Dale Steyn and Vernon Philander joined forces to rip through the heart of New Zealand’s batting order to leave them in dire straits at 18 for 4 at Lunch on Day 4 of the second Test at SuperSport Park in Centurion on Tuesday (August 30).
Steyn waltzed through the batting line-up by removing Tom Latham, Martin Guptill and Ross Taylor for a duck each, while Philander backed it up by winkling out Kane Williamson (5). The visitors require a further 382 runs to register an unlikely come-from-behind victory.
Earlier, Temba Bavuma (40 not out) left an imprint on the proceedings with a gritty innings and helped the home side stretch their lead to 399. The 26-year-old was the pivot around whom the hosts built their second innings. He allied solid defence, with sharp singles and twos to collect useful runs.
For most part of the first session, the right-handed batsman showed self belief and respect to handle the tricky conditions. He alternated between shifting his weight back or forward quickly to negate the threat of variable bounce. As soon as either Trent Boult or Tim Southee over-pitched and provided width, the doughty middle-order batsman threaded the gaps in the field.
He had an injury scare when a back of a length delivery from Southee misbehaved off the surface to cut back into Bavuma who suffered a blow on his right elbow. However, after the physio strapped up his elbow, he continued to bat.
Philander (14), who has two first-class hundreds to his name, gave him good company as the duo stitched a stand of 31 for the seventh wicket. It was Southee who landed the first blow of the day when he befuddled Philander with the off-cutter.
As Southee generally bowls outswingers, Philander shouldered arms, but it turned out to be the slower one and he could only hear the death rattle. Boult, too, got a few deliveries to rear off a length and extracted nifty seam movement off the surface to trouble the batsmen. Eventually, Faf du Plessis, the South African stand-in captain, declared the second innings at 132 for 7.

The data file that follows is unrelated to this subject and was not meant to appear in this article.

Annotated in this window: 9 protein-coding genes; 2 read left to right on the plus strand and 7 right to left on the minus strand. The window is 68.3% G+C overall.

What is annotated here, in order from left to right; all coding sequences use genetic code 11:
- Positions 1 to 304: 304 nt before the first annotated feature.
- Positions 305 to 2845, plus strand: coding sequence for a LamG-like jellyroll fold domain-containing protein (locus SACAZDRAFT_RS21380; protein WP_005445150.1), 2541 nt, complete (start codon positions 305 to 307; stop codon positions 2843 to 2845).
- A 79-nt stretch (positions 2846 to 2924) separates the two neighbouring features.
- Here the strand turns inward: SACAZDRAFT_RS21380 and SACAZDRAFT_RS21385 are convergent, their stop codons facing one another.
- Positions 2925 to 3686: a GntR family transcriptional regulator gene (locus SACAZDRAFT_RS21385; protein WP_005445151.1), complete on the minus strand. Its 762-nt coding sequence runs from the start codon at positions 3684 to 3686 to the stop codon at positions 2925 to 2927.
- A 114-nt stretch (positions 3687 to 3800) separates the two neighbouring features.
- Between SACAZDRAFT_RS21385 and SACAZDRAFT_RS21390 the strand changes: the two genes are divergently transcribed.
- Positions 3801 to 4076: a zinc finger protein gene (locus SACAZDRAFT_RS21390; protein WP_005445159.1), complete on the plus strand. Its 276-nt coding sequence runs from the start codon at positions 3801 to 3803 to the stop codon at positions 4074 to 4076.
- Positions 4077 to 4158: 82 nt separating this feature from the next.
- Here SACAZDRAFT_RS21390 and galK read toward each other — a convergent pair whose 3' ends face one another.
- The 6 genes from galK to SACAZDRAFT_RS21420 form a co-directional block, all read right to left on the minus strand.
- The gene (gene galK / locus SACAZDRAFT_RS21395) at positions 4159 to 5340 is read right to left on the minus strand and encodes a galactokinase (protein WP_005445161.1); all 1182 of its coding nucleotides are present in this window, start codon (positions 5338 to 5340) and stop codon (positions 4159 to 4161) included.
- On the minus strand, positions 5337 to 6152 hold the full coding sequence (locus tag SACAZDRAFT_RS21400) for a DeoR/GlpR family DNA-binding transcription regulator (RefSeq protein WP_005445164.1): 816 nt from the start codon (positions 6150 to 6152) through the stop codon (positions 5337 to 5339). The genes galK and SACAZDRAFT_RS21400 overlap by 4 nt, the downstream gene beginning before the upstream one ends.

The Centurion track historically is known for offering variable bounce as the match progresses. The South African pace bowlers took advantage of it to blow away New Zealand’s top-order.
Steyn, the spearhead, removed the openers in the first over of the second innings. Latham’s half-hearted attempt to shoulder arms to a delivery that was slanted across him resulted in the Canterbury opener gloving it onto the off-stump.
Guptill followed his partner back to the pavilion with a forlorn look on his face when he outside-edged a good length delivery that shaped away from the right-hander to Hashim Amla at first slip. Taylor then got an unplayable ball from Steyn that stayed low and was rapped on the pads to be trapped in front. It also jagged away off the seam to compound matters for the experienced middle-order batsman.
Williamson, who in the first innings, showed the required batting nous when the carnage unfolded around him, was soon prised out by Philander. His intended drive to a delivery that nipped away off the seam only resulted in an outside edge and Quinton de Kock made a sparing dive to his right to snap up the chance.
Brief scores: South Africa 481 for 8 decl. (Faf du Plessis 112*, JP Duminy 88, Quinton de Kock 82, Hashim Amla 58, Stephen Cook 56; Neil Wagner 5-86) and 132 for 7 decl. (Quinton de Kock 50, Temba Bavuma 40*; Tim Southee 3-46) lead New Zealand 214 (Kane Williamson 77; Kagiso Rabada 3-61, Dale Steyn 3-66) and 18 for 4 (Henry Nicholls 7*; Dale Steyn 3-9) by 381 runs.